Analyzing Survival Outcomes With Ixazomib-Rd in Relapsed/Refractory Multiple Myeloma

While treatment with ixazomib, lenalidomide, and dexamethasone (ixazomib-Rd) was shown to improve progression-free survival, recent long-term findings from the phase III TOURMALINE-MM1 trial published in the Journal of Clinical Oncology show the triple combination therapy may not prolong overall survival (OS) compared with only Rd in patients with relapsed or refractory multiple myeloma (MM).

According to the study’s senior author, Paul Richardson, MD, of the Dana-Farber Cancer Institute in Boston, Massachusetts, the median OS values reported in both arms of the study are the longest reported in phase III studies where lenalidomide and dexamethasone are used in this patient population. “This just points to the remarkable clinical benefit of the immunomodulatory platform in these patients,” he said.

However, Dr. Richardson suggests, the lack of OS benefit with ixazomib-Rd isn’t necessarily a negative finding. “I think it points to the real equipoise of these trials in the modern setting because obviously patients get outstanding salvage therapies, so that impacts on OS,” he said. “It doesn’t mean that ixazomib has ‘failed,’ it means that the impact of subsequent therapies has dramatically improved outcome.”

Patients with MM were eligible for enrollment in the multicenter, late-stage TOURMALINE-MM1 trial if their disease had relapsed, become refractory, or relapsed and become refractory after one to three prior therapies. Randomization was stratified by number of prior therapies (one vs. two or three), prior exposure to a proteasome inhibitor (yes vs. no), and International Staging System disease stage (I or II vs. III).

Treatment consisted of randomly assigned ixazomib-Rd (n=360) or placebo-Rd (n=362). Ixazomib 4 mg or a matching placebo was administered on days one, eight, and 15. In both arms, patients also received lenalidomide 25 mg on days one through 21 as well as dexamethasone 40 mg on days one, eight, 15, and 22. Treatment was administered in 28-day cycles until either disease progression or unacceptable toxicity.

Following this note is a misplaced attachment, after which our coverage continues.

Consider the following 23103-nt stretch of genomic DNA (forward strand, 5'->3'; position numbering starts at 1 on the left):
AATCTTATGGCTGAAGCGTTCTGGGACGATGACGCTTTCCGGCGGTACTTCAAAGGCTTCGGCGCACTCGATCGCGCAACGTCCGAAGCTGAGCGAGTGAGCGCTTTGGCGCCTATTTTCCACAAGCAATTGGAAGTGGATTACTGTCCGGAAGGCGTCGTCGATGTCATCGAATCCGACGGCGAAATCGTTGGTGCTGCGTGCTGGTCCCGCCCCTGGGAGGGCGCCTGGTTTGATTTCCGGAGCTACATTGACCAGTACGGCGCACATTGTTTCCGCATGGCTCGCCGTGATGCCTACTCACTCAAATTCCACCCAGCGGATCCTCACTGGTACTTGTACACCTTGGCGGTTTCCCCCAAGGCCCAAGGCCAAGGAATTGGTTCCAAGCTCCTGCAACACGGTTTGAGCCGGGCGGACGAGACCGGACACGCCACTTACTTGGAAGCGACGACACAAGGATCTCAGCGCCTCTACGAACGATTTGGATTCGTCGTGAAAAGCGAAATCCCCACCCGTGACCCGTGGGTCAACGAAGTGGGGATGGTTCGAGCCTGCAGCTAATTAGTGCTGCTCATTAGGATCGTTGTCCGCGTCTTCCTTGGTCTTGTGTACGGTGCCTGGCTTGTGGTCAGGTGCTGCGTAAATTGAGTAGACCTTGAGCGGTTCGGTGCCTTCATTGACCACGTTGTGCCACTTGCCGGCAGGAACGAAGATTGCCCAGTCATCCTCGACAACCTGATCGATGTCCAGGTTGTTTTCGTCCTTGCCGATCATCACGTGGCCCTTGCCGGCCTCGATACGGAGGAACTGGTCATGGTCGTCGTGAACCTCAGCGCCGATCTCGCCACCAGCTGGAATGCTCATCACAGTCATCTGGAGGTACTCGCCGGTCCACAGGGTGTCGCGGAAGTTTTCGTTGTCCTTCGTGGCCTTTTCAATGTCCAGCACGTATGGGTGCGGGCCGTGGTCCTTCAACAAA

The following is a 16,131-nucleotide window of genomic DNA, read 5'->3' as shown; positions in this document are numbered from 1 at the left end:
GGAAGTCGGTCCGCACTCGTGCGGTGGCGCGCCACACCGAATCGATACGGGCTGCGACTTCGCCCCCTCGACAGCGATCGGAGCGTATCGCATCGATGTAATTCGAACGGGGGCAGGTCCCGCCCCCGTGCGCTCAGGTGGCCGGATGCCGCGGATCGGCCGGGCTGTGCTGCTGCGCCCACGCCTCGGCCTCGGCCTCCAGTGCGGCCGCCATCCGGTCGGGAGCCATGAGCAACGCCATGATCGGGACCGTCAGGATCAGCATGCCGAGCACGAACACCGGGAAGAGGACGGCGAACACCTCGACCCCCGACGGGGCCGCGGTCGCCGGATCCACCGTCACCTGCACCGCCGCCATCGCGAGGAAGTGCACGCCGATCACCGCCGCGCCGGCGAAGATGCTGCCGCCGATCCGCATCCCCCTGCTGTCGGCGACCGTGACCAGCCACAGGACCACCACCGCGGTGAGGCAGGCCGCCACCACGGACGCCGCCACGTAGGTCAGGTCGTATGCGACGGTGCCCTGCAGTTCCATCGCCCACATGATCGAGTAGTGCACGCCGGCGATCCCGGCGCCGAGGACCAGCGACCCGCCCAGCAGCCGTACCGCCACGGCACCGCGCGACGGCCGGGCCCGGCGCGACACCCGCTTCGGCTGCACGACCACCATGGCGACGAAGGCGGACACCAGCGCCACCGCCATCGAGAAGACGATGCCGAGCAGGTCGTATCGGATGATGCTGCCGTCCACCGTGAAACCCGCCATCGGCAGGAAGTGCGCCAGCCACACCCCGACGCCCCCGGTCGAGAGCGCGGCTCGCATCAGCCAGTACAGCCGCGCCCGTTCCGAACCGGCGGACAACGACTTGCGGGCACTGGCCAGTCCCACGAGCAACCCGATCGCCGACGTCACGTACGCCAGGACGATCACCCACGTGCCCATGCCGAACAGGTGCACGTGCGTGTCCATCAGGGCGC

At the time of data cutoff, a total of 16 patients in the ixazomib-Rd arm and 15 patients in the placebo-Rd group were still on their assigned treatment. Approximately 71.4% (n=257) and 69.9% of patients in the intention-to-treat (ITT) analysis received subsequent therapy in the ixazomib-Rd and placebo-Rd arms, respectively.

With a median follow-up of approximately 85 months in both arms, the median OS was 53.56 months for ixazomib-Rd and 51.6 months placebo-Rd in the ITT analysis.

Overall, there was no significant difference in OS between the two arms (hazard ratio [HR] = 0.939; 95% CI 0.784-1.125; p=0.495).

Treatment with ixazomib-Rd demonstrated a treatment benefit in prespecified subgroups, including patients with del(17p) (HR=0.916; 95% CI 0.516-1.626), high-risk cytogenetics (HR=0.870; 95% CI 0.580-1.305), and expanded high-risk cytogenetics (HR=0.862; 95% CI 0.660-1.124). (See FIGURE)

There was also a larger OS benefit with ixazomib-Rd compared with placebo-Rd in patients who:

  • were refractory to any (HR=0.794; 95% CI 0.538-1.172) or last (HR=0.742; 95% CI 0.460-1.198) treatment line
  • were between 65 and 75 years old (HR=0.757; 95% CI 0.559-1.027)
  • had International Staging System stage 3 disease (HR=0.779; 95% CI 0.487-1.247)
  • had two or three prior therapies (HR=0.845; 95% CI 0.642-1.114)

The researchers found no new or additional safety concerns associated with the treatments during the study’s seven-year follow-up period. The only grade ≥3 treatment-emergent adverse events that occurred with a ≥5% higher incidence in patients treated with ixazomib-Rd versus placebo-Rd were thrombocytopenia (21.3% vs. 10.3%) and diarrhea (10.0% vs. 3.1%). No differences were found between the two treatment arms in terms of quality of life.

Study authors report relationships with Millennium Pharmaceuticals, which sponsored this trial.


Richardson PG, Kumar SK, Masszi T, et al. Final overall survival analysis of the TOURMALINE-MM1 phase III trial of ixazomib, lenalidomide, and dexamethasone in patients with relapsed or refractory multiple myeloma [published online ahead of print, 2021 Jun 11.] J Clin Oncol. doi:10.1200/JCO.21.00972.